And that is really what this is about, a reality check that they aren’t willing to accept. Anyone who got the alumni magazine over the last 10 years would come away convinced that Obama was the second coming of Christ. In a way I can see them having taken that level of empowerment to the point where they viewed themselves as apostles. But a bit over a year ago reality reared its ugly head, and all of this came about as a result of that change, which it seems they aren’t able to accept on any level. The legal issues here evolved from them seeing an explanation of the events being suitable as an excuse for those events. If something doesn’t go your way, then it is OK to loot and steal. And then righteously protest if anyone is arrested for that behavior, because in their eyes, the protest is just as justified as the initial infractions. One of my best lessons from Oberlin came just about 40 years ago to the day. In our intro poetry class, taught by a sabbatical replacement who had attended Oberlin in the late 60’s, a student complained that there just wasn’t enough activism for his tastes, like there was during the war. She then proceeded to rip him a new one, perhaps a few new ones. Her argument was that the level of protest is based on the level of crap going on, and if there is nothing happening on the protest front, it is a sign that things are going pretty good. During the war, people were being taken from class and sent to fight. Way different than whatever we had to deal with in the late 70’s, which was so minor that it escapes my mind at the moment. The Oberlin College community was really angry that the election didn’t go their way, and Gibson’s became the target of that anger. And what we have is a simple shoplifting case that will likely morph into a seven figure settlement, because there were no adults in the room. There is a simple explanation for why everyone chose to act the way that they did, but there is no excuse for that behavior, nor the continuous series of doubling-downs. Makes one wonder if “my bad” is on the list of not-allowed trigger words. We have evidence that “no” is an official trigger word. 😉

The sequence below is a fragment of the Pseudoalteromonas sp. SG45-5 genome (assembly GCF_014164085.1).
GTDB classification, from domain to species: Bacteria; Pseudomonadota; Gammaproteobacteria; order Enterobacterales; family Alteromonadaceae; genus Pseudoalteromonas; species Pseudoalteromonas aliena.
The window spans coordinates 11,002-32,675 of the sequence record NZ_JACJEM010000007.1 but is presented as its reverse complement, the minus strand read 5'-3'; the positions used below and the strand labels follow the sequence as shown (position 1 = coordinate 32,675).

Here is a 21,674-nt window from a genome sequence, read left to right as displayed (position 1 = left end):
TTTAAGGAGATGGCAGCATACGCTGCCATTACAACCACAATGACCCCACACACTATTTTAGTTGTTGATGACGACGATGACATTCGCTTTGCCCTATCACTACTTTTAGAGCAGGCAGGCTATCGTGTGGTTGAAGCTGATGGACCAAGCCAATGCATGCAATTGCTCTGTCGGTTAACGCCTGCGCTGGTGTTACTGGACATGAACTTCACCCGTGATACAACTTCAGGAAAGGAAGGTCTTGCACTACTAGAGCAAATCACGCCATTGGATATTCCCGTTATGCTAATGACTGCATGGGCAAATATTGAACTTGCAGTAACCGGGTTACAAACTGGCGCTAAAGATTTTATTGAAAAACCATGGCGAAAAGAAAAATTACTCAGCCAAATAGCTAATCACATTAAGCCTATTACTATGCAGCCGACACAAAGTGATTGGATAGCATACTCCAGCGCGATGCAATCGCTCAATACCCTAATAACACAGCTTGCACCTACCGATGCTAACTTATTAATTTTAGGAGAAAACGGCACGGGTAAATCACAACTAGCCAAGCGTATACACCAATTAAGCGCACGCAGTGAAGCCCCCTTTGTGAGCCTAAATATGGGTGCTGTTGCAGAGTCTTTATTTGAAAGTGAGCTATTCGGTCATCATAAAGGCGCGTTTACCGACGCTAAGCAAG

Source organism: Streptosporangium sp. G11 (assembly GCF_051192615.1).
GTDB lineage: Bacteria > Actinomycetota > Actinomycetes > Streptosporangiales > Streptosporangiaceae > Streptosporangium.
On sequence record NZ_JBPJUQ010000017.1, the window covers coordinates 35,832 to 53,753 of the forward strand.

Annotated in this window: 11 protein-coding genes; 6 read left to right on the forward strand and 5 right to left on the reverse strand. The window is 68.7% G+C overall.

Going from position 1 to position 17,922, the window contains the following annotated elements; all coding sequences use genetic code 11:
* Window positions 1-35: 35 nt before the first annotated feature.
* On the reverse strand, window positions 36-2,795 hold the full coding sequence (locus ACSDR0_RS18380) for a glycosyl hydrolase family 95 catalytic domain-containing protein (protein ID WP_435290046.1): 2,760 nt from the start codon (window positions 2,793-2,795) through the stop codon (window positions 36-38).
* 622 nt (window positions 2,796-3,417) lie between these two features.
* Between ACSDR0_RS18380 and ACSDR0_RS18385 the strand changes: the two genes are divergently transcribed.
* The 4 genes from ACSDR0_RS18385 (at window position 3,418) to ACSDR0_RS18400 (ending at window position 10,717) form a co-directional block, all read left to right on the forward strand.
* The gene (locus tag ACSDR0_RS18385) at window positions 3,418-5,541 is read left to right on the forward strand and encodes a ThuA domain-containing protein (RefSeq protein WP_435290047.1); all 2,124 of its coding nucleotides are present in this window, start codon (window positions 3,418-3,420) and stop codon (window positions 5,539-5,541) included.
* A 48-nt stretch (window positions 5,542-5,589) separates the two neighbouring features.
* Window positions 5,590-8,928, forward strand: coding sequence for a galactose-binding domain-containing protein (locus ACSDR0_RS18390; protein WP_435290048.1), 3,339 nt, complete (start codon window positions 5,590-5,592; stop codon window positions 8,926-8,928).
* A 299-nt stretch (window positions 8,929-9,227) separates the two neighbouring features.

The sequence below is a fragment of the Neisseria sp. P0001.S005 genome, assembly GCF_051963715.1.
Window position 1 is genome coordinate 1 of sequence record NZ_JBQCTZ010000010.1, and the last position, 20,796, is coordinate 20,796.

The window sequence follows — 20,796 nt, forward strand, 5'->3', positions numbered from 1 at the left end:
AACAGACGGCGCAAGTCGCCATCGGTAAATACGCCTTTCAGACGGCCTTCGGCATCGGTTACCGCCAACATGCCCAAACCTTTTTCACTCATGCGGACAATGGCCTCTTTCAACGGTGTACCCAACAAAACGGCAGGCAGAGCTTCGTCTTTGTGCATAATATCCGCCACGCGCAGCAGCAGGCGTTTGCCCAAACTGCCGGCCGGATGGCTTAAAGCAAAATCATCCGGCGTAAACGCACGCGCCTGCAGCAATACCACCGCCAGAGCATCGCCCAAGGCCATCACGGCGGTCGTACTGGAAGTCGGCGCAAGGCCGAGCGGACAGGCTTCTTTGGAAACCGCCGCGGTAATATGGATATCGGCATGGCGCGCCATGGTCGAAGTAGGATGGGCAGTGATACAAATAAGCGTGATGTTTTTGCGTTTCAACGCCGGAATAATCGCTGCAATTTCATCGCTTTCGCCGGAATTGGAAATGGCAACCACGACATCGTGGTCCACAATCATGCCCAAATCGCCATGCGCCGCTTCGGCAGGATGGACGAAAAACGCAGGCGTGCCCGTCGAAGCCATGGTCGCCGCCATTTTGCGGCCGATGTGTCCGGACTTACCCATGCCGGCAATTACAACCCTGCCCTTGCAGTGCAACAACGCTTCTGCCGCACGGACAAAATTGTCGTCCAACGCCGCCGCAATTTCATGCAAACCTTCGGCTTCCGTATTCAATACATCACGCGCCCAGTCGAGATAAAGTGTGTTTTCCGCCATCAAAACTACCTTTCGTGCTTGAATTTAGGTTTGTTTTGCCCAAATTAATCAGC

I don’t know how the trial will end, but I am pretty certain how the movie will spin these events.

Michael Haz | March 7, 2018 at 5:00 pm

Now Oberlin is worried about “fairness”?

Too late, sparky.

And welcome to the happy world of being treated like a falsely accused male in a Title IX kangaroo court.

    rabidfox in reply to Michael Haz. | March 7, 2018 at 5:56 pm

    Except that I doubt that the court – regardless of its location – will be a kangaroo court as practiced by Oberlin against their own students.

In addition to the college in general and Raimondo in particular who are named in the suit, there have also been numerous inflammatory and potentially libelous/slanderous remarks made by students and student leaders who have chosen to jump on the bandwagon (join the mob). Am I right to assume that they too are still potentially liable for their comments?